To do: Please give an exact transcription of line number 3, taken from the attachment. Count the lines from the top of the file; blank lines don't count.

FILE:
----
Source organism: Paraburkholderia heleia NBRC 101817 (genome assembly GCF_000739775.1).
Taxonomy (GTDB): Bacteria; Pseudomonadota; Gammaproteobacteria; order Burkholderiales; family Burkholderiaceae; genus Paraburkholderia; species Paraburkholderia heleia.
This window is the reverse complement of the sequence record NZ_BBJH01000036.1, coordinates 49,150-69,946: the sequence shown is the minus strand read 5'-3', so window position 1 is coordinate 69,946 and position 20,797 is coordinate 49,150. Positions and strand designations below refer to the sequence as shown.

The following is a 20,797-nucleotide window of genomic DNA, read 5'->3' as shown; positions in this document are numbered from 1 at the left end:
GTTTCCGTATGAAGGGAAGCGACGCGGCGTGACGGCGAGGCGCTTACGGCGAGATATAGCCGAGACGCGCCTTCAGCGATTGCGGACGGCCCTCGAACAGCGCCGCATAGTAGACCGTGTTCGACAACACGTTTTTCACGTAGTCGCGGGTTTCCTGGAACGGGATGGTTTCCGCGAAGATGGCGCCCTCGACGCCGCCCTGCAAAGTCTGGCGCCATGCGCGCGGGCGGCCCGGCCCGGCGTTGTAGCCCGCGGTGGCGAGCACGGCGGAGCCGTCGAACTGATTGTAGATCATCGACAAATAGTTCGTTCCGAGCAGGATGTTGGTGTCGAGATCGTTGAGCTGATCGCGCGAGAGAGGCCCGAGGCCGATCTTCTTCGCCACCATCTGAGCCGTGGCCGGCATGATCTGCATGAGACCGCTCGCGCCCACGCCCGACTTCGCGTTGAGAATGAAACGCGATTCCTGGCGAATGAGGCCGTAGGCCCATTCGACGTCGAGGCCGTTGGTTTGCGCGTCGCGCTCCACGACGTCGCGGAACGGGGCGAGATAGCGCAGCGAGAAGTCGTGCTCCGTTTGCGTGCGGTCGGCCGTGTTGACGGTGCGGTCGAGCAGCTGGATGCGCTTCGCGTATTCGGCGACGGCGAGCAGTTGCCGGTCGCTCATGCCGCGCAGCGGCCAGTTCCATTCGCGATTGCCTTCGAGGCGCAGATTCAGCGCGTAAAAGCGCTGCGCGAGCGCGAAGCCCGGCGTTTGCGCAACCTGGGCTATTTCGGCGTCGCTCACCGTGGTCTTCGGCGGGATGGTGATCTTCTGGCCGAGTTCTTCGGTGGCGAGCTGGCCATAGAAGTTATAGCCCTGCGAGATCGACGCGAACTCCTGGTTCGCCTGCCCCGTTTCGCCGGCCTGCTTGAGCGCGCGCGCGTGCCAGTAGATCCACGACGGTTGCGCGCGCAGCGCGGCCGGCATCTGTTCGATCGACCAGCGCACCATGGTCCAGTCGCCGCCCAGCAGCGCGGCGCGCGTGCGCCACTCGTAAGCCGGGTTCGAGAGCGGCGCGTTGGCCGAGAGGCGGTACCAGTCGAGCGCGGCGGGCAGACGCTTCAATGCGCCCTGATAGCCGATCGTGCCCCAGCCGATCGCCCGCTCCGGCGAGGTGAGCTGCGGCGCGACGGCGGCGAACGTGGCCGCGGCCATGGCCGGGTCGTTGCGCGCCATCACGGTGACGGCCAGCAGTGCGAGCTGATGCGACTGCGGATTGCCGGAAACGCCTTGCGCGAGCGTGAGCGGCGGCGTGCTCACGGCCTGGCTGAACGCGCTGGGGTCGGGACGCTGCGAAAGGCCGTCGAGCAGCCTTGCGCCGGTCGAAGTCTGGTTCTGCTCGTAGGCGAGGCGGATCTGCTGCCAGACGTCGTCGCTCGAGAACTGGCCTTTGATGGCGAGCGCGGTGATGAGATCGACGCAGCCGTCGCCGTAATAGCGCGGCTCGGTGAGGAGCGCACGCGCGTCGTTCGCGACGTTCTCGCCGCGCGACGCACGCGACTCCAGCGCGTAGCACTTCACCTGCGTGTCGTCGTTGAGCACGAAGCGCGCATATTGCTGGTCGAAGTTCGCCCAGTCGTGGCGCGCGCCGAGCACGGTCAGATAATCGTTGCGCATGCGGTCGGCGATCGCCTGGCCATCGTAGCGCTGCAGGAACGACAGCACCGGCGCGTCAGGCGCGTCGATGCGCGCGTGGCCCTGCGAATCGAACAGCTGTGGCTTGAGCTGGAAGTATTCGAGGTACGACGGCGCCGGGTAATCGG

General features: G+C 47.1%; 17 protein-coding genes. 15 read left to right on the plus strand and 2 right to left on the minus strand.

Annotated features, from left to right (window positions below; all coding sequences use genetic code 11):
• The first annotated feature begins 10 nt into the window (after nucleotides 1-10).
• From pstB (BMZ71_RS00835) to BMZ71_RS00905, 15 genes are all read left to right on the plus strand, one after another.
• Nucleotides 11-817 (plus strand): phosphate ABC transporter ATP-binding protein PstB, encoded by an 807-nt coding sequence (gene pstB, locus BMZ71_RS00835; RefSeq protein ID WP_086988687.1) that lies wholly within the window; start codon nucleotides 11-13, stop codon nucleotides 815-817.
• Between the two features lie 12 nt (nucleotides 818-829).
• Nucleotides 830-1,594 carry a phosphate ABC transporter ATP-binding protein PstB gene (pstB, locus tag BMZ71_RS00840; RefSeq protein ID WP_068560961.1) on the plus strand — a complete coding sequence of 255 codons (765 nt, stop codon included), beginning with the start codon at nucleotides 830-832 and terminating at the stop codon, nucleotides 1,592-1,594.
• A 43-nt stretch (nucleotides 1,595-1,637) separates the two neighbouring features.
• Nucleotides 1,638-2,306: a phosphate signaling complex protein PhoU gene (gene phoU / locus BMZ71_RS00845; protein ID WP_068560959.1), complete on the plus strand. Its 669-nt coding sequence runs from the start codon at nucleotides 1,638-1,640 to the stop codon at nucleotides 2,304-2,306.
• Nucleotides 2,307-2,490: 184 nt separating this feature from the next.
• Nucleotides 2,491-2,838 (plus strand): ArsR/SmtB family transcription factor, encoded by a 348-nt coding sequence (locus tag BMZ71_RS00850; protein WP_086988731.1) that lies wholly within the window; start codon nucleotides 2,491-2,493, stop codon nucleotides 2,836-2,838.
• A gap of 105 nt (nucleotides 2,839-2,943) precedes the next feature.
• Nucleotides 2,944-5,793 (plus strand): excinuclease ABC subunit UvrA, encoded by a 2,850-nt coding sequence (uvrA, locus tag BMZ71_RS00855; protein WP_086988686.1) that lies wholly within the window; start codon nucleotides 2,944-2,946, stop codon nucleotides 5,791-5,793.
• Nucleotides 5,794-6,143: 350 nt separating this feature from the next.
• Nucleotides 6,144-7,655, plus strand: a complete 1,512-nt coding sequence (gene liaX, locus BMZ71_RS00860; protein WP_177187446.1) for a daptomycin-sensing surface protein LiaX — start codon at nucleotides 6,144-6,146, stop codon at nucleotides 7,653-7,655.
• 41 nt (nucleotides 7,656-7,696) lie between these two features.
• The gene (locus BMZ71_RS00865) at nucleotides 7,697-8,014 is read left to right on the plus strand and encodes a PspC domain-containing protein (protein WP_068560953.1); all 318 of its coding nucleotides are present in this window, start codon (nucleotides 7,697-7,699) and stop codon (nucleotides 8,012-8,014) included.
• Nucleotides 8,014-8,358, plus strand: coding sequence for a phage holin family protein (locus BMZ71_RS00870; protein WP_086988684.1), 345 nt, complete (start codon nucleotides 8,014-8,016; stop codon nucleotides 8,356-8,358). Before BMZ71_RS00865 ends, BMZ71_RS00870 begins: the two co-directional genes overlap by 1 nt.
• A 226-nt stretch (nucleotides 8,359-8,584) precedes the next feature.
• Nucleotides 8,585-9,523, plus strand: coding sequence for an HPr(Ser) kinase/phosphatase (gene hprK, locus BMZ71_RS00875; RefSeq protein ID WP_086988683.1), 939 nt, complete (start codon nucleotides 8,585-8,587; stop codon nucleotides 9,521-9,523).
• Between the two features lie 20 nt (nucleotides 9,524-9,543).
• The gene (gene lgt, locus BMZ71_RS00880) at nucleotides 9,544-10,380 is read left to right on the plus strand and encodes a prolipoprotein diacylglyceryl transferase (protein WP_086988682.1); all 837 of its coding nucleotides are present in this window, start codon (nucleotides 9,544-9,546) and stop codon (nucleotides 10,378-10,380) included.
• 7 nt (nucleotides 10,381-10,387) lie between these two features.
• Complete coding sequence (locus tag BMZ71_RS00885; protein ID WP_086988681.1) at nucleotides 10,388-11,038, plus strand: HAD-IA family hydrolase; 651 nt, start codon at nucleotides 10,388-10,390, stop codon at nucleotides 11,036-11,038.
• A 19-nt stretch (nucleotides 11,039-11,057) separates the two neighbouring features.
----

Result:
This window is the reverse complement of the sequence record NZ_BBJH01000036.1, coordinates 49,150-69,946: the sequence shown is the minus strand read 5'-3', so window position 1 is coordinate 69,946 and position 20,797 is coordinate 49,150. Positions and strand designations below refer to the sequence as shown.